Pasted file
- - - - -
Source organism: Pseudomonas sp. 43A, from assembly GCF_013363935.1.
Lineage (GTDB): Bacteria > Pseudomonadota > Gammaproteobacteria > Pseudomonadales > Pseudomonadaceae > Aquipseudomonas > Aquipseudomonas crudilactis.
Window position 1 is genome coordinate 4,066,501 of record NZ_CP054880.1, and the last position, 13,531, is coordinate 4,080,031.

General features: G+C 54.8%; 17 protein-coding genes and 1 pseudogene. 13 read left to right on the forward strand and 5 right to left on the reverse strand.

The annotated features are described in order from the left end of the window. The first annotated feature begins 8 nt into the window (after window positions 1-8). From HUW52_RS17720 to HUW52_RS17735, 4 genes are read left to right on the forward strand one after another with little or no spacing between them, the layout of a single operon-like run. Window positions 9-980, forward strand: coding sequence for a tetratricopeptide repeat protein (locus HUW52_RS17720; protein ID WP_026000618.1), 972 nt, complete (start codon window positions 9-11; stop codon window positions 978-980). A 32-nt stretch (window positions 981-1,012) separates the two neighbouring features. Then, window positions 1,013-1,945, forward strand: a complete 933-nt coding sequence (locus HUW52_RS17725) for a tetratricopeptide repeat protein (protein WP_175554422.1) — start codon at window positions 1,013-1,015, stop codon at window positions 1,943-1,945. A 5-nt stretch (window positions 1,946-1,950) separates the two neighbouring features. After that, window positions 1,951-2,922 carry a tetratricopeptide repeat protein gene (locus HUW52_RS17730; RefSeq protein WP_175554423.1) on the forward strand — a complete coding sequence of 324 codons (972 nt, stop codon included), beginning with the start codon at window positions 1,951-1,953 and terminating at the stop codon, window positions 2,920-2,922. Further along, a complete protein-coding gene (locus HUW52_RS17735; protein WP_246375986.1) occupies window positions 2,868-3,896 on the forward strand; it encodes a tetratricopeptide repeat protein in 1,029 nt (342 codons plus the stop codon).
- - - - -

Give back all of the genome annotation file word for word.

Source organism: Pseudomonas sp. 43A, from assembly GCF_013363935.1.
Lineage (GTDB): Bacteria > Pseudomonadota > Gammaproteobacteria > Pseudomonadales > Pseudomonadaceae > Aquipseudomonas > Aquipseudomonas crudilactis.
Window position 1 is genome coordinate 4,066,501 of record NZ_CP054880.1, and the last position, 13,531, is coordinate 4,080,031.

General features: G+C 54.8%; 17 protein-coding genes and 1 pseudogene. 13 read left to right on the forward strand and 5 right to left on the reverse strand.

The annotated features are described in order from the left end of the window. The first annotated feature begins 8 nt into the window (after window positions 1-8). From HUW52_RS17720 to HUW52_RS17735, 4 genes are read left to right on the forward strand one after another with little or no spacing between them, the layout of a single operon-like run. Window positions 9-980, forward strand: coding sequence for a tetratricopeptide repeat protein (locus HUW52_RS17720; protein ID WP_026000618.1), 972 nt, complete (start codon window positions 9-11; stop codon window positions 978-980). A 32-nt stretch (window positions 981-1,012) separates the two neighbouring features. Then, window positions 1,013-1,945, forward strand: a complete 933-nt coding sequence (locus HUW52_RS17725) for a tetratricopeptide repeat protein (protein WP_175554422.1) — start codon at window positions 1,013-1,015, stop codon at window positions 1,943-1,945. A 5-nt stretch (window positions 1,946-1,950) separates the two neighbouring features. After that, window positions 1,951-2,922 carry a tetratricopeptide repeat protein gene (locus HUW52_RS17730; RefSeq protein WP_175554423.1) on the forward strand — a complete coding sequence of 324 codons (972 nt, stop codon included), beginning with the start codon at window positions 1,951-1,953 and terminating at the stop codon, window positions 2,920-2,922. Further along, a complete protein-coding gene (locus HUW52_RS17735; protein WP_246375986.1) occupies window positions 2,868-3,896 on the forward strand; it encodes a tetratricopeptide repeat protein in 1,029 nt (342 codons plus the stop codon).